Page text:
When rats are cannulated with stimulating electrodes in the posterior lateral hypothalamus or PAG matter, the self-stimulation rate of bar presses is decreased by NT injection into the VTA, suggesting that NT applied to this region is reinforcing. Cholecystokinin application into the VTA has the opposite effect. This effect of NT on VTA self-stimulation is apparently mediated through NTR1 high affinity receptors but self stimulation of electrodes planted into the lateral hypothalamus are not blocked by NTR1 antagonists (86). Both NT and NMN decrease self-stimulation when injected into the medial prefrontal cortex, indicating possible reinforcing properties of NT and NMN in this circuit.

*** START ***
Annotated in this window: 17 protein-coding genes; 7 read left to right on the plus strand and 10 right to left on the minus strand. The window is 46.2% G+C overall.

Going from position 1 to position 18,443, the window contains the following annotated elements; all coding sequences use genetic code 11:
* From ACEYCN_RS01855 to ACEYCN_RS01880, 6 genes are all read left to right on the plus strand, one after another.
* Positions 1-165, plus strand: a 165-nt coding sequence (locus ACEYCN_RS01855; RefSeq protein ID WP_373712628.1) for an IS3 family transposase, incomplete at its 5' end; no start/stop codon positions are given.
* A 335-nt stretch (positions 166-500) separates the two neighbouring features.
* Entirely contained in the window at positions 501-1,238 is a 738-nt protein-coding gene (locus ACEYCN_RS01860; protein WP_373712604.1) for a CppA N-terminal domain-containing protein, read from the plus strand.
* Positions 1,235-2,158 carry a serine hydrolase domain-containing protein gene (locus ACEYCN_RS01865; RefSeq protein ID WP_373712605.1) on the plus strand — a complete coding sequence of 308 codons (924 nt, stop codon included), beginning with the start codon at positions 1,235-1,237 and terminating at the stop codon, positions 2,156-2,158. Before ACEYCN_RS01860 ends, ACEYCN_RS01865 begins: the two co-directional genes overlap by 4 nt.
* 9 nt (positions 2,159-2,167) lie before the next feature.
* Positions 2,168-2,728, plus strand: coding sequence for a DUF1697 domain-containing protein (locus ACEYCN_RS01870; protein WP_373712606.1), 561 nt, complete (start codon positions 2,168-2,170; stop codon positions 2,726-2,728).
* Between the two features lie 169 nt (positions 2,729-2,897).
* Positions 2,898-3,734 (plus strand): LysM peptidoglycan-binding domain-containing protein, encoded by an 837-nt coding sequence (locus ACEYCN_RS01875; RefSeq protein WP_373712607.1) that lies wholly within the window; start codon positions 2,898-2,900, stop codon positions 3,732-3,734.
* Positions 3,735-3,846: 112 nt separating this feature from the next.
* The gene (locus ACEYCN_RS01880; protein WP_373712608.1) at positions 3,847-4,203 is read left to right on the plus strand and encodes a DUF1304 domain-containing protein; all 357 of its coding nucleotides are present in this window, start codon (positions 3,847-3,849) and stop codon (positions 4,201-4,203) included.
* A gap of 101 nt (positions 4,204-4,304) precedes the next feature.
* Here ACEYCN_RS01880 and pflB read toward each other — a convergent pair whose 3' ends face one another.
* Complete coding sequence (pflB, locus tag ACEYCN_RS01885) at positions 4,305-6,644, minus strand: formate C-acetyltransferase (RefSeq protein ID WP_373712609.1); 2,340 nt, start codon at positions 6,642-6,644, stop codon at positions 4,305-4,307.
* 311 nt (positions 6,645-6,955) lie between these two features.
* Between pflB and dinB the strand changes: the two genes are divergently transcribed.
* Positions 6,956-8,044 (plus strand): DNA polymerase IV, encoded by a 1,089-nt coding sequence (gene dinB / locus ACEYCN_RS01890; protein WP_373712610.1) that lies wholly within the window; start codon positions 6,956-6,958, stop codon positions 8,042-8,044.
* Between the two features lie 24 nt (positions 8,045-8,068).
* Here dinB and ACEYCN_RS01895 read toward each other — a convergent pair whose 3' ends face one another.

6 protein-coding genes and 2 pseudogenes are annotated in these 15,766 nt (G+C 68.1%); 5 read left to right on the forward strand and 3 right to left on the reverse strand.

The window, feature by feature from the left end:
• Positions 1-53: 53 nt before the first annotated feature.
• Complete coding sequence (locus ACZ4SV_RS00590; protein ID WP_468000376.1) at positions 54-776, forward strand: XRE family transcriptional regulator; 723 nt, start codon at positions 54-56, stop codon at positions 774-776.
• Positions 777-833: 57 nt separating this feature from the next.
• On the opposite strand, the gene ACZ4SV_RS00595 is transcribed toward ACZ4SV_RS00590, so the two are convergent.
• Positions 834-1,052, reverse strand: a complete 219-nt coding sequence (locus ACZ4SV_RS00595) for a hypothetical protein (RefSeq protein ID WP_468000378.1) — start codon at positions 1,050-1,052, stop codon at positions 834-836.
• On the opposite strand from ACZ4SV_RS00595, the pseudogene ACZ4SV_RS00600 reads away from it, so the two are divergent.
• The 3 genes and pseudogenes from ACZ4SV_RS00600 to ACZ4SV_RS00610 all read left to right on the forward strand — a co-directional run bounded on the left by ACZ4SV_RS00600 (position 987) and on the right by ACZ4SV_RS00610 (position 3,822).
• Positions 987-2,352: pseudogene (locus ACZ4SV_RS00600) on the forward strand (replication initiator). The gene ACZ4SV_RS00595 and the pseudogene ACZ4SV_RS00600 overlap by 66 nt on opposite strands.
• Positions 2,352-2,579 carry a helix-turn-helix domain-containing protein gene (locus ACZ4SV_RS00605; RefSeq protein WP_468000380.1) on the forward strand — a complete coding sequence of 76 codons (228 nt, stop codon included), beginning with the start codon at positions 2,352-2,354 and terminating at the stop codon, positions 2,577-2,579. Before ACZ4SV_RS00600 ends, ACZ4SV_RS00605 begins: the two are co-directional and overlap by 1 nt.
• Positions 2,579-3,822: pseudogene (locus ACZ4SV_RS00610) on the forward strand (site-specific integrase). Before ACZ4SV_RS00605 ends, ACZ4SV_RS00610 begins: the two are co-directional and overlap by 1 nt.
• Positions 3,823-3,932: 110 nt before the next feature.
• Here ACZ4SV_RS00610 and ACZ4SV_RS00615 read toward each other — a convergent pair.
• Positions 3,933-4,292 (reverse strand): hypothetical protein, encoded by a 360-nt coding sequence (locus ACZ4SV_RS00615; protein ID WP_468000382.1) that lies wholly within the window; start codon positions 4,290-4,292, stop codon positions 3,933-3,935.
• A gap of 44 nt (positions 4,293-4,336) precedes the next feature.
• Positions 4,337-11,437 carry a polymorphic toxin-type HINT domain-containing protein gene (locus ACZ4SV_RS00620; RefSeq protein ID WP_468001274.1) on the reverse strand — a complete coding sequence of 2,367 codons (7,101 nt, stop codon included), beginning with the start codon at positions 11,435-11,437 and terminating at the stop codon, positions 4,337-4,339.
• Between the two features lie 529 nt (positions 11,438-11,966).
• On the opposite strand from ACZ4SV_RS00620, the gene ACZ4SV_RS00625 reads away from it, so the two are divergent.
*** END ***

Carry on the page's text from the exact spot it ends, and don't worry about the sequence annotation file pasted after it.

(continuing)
The primary evidence for NT involvement in the pathogenesis of schizophrenia rests on several clinical studies. Our group has repeatedly observed decreased group mean NT concentrations in CSF in drug-free schizophrenic patients compared to normal, healthy, sex- and age-matched volunteers and we have recently confirmed the initial observations in a further experiment where 42 drug-free schizophrenic or schizoaffective patients submitted a pre-treatment CSF sample and 18 of these patients allowed collection of another CSF sample after 4 weeks of antipsychotic drug treatment. Psychopathology was highest in the patients with the lowest pre-treatment CSF concentrations of NT and degree of improvement in overall psychopathology and particularly negative symptoms correlated with increases in NT concentrations after treatment (84). These observations are consistent with the hypothesis of reduced NT synaptic availability contributing to psychotic symptom presence in schizophrenia. Another CSF study (17) demonstrated that several metabolites of NT may differ between normals, depressed patients and schizophrenics suggesting that peptidase activity may differ among these clinical populations. We have shown that NT concentrations increase in CSF after antipsychotic drug treatment, an effect similar to that observed in the brain tissue of similarly treated laboratory animals. Obviously, the presence of some period of antipsychotic drug pretreatment in almost all of the patients studied using post-mortem tissue thus far is a potential confound for assessing NT involvement in the primary pathology of schizophrenia. The four published studies in which NT concentrations have been measured in postmortem brain tissue from schizophrenic patients are encumbered by the same potential confound, although antipsychotics are usually withdrawn relatively early in the terminal phases of illness. Of the seven cortical regions examined among all of these studies, only Brodmannís area 32 from the schizophrenic tissue exhibited any group mean change in NT concentrations, an increase relative to controls. None of the seven total subcortical regions examined thus far have shown any group mean differences in NT concentrations, including two studies using nucleus accumbens and one with caudate nucleus tissue. Thus, the schizophrenic postmortem tissue data do not confirm the expectations engendered by the CSF studies, where decreases in NT have been observed. A recent study of NTóNMN messenger RNA expression and genomic sequence in ventral midbrain neurons from schizophrenic patients compared to controls did not find any differences. Kleinman and colleagues (personal communicdtion), using autoradiography, have not found differences between schizophrenics and controls as regards NT-receptor density. However, Watson and co-workers have found evidence of polymorphisms in the NT-receptor mRNA sequences from human CNS tissue. Whether similar polymorphisms are present in schizophrenia and what the functional implications of such differences would represent await future studies.